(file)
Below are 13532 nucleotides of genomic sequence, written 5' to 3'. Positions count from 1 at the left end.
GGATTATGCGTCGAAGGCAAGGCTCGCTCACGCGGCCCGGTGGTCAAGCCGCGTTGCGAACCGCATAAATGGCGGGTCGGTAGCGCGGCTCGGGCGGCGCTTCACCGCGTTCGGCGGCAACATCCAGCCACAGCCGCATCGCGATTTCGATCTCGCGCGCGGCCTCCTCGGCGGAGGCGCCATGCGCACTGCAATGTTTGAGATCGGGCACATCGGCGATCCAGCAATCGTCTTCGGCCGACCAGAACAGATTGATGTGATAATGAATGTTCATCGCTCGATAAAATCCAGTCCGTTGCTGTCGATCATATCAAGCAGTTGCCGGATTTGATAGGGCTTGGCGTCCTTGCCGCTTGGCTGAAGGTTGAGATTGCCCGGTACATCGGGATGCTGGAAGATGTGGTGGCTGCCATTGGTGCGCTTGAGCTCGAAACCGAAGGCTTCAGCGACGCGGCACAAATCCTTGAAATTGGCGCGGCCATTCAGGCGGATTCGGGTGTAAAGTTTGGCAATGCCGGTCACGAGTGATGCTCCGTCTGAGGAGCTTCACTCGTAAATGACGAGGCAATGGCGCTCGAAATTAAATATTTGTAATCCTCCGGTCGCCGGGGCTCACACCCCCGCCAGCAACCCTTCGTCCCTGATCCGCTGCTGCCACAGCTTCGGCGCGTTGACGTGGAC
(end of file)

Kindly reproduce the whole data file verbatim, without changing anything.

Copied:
Below are 13532 nucleotides of genomic sequence, written 5' to 3'. Positions count from 1 at the left end.
GGATTATGCGTCGAAGGCAAGGCTCGCTCACGCGGCCCGGTGGTCAAGCCGCGTTGCGAACCGCATAAATGGCGGGTCGGTAGCGCGGCTCGGGCGGCGCTTCACCGCGTTCGGCGGCAACATCCAGCCACAGCCGCATCGCGATTTCGATCTCGCGCGCGGCCTCCTCGGCGGAGGCGCCATGCGCACTGCAATGTTTGAGATCGGGCACATCGGCGATCCAGCAATCGTCTTCGGCCGACCAGAACAGATTGATGTGATAATGAATGTTCATCGCTCGATAAAATCCAGTCCGTTGCTGTCGATCATATCAAGCAGTTGCCGGATTTGATAGGGCTTGGCGTCCTTGCCGCTTGGCTGAAGGTTGAGATTGCCCGGTACATCGGGATGCTGGAAGATGTGGTGGCTGCCATTGGTGCGCTTGAGCTCGAAACCGAAGGCTTCAGCGACGCGGCACAAATCCTTGAAATTGGCGCGGCCATTCAGGCGGATTCGGGTGTAAAGTTTGGCAATGCCGGTCACGAGTGATGCTCCGTCTGAGGAGCTTCACTCGTAAATGACGAGGCAATGGCGCTCGAAATTAAATATTTGTAATCCTCCGGTCGCCGGGGCTCACACCCCCGCCAGCAACCCTTCGTCCCTGATCCGCTGCTGCCACAGCTTCGGCGCGTTGACGTGGAC